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J.J. Abrams crafts an effectively creepy Spielberg homage

Every day, Watch This offers staff recommendations inspired by the week’s new releases or premieres. This week: The spirits are back in a remake of Poltergeist, the 1982 horror classic produced (and some say ghost-directed) by Steven Spielberg. And so we’re recommending some of our favorite “Spielberg imitations,” some involving the blockbuster maestro himself.

Joy Ride (2001)

Just four months after Paul Walker went fast and furious, and a few years before J.J. Abrams fully indulged his E.T. adoration with Super 8, the two teamed up for a bit of old-school highway mayhem in Joy Ride, an underrated throwback that’s deeply indebted to Steven Spielberg’s Duel. Evoking the same open-space, headlight-illuminated horror as that 1971 classic (not to mention featuring a handful of sly allusions to it), John Dahl’s film concerns Lewis (Walker), a college kid who decides to drive home from California to New Jersey because it’ll afford him the opportunity to pick up his Colorado-situated crush, Venna (Leelee Sobieski), along the way. Purchasing a used car, Lewis has no sooner set out on his drive than he’s compelled to bail out his ne’er-do-well older brother Fuller (Steve Zahn) from prison in Utah. That decision has dire consequences for them both, as Fuller almost immediately thereafter buys a CB radio for the car, and then goads Lewis into using it to prank a truck driver known as “Rusty Nail” by pretending to be a woman interested in him.


The siblings’ trick winds up luring Rusty Nail to a motel where, upon finding out that there’s no beautiful woman waiting for him, Rusty Nail rips an innocent man’s jaw off—and then decides to come after them. As in Duel, the bad guy’s face is never seen. Defined by his big rig’s blinding lights (shining like evil eyes upon its prey), Rusty Nail is voiced with a menacing drawl by Ted Levine, and he proves to be an ominously vengeful specter throughout Joy Ride, especially once Lewis and Fuller pick up Venna. Dahl’s direction is sharp, unfussy, and shrewd about using noir-ish shadows and creepy widescreen compositions to suggest danger lurking at every turn. Meanwhile, Abrams’ script (co-written with Clay Tarver) not only features a series of superbly constructed hunter-hunted action sequences, but also spends considerable time developing its three protagonists and their shifting dynamic—the better to create suspenseful narrative stakes worth caring about.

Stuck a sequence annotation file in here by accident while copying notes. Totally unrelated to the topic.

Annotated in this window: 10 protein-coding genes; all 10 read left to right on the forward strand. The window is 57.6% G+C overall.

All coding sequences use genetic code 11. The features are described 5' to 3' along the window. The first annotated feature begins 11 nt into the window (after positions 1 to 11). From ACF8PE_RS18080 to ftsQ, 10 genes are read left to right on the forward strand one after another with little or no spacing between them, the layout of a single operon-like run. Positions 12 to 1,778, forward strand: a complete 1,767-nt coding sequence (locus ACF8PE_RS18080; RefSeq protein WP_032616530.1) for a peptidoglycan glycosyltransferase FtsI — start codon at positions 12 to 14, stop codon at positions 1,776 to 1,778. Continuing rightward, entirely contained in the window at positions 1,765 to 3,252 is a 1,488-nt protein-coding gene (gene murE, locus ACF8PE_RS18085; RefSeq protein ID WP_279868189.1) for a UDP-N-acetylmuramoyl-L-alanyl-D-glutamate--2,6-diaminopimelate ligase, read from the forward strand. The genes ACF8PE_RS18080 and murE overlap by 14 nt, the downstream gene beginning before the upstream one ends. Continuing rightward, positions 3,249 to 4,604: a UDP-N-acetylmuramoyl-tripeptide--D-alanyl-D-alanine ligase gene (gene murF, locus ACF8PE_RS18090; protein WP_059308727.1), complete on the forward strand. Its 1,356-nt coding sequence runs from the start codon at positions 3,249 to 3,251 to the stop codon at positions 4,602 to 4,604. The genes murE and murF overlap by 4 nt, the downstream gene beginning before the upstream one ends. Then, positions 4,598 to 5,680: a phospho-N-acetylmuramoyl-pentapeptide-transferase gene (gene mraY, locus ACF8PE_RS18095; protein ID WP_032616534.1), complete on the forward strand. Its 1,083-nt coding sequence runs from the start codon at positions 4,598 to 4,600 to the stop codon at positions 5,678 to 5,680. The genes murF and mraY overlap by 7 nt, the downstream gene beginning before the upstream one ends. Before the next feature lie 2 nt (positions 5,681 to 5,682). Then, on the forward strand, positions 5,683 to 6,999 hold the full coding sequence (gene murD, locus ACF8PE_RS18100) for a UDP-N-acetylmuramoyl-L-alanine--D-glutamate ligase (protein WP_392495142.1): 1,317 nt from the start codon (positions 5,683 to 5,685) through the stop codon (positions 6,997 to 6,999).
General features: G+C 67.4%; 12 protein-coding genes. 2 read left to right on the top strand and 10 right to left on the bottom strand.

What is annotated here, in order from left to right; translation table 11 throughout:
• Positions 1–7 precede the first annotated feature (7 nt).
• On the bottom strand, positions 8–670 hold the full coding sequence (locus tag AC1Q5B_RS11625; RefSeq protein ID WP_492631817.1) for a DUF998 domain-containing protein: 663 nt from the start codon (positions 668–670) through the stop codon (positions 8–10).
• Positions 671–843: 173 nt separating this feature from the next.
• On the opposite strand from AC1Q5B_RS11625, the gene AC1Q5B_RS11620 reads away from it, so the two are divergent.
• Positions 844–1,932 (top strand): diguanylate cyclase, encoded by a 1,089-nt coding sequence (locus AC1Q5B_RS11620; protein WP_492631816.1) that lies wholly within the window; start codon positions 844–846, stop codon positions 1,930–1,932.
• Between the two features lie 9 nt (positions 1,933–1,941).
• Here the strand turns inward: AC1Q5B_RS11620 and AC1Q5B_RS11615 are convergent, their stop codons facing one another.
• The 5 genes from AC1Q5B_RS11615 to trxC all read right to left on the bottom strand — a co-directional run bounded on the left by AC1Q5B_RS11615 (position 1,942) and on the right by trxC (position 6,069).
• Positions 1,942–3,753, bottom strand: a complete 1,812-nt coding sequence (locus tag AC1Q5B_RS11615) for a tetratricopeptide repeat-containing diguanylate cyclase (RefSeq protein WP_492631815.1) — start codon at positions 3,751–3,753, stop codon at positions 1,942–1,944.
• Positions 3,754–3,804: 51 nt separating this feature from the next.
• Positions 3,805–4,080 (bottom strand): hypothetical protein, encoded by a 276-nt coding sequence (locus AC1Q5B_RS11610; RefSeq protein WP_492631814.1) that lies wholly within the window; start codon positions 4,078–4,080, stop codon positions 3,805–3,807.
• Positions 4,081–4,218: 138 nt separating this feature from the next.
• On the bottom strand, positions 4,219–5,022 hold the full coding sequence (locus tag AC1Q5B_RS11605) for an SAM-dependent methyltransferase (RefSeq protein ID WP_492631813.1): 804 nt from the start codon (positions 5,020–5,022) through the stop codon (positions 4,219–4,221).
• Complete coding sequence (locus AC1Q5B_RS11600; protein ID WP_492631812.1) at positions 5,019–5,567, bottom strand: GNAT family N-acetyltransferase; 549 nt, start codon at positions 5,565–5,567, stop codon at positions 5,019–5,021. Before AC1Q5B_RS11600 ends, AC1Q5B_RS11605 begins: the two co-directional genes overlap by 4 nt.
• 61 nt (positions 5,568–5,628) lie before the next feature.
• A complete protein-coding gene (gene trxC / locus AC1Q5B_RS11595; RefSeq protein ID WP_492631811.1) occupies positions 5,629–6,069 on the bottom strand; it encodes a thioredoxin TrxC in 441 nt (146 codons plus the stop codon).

Availability: Joy Ride is available on DVD from Netflix or possibly your local video store/library. It can also be rented or purchased through the major digital services.

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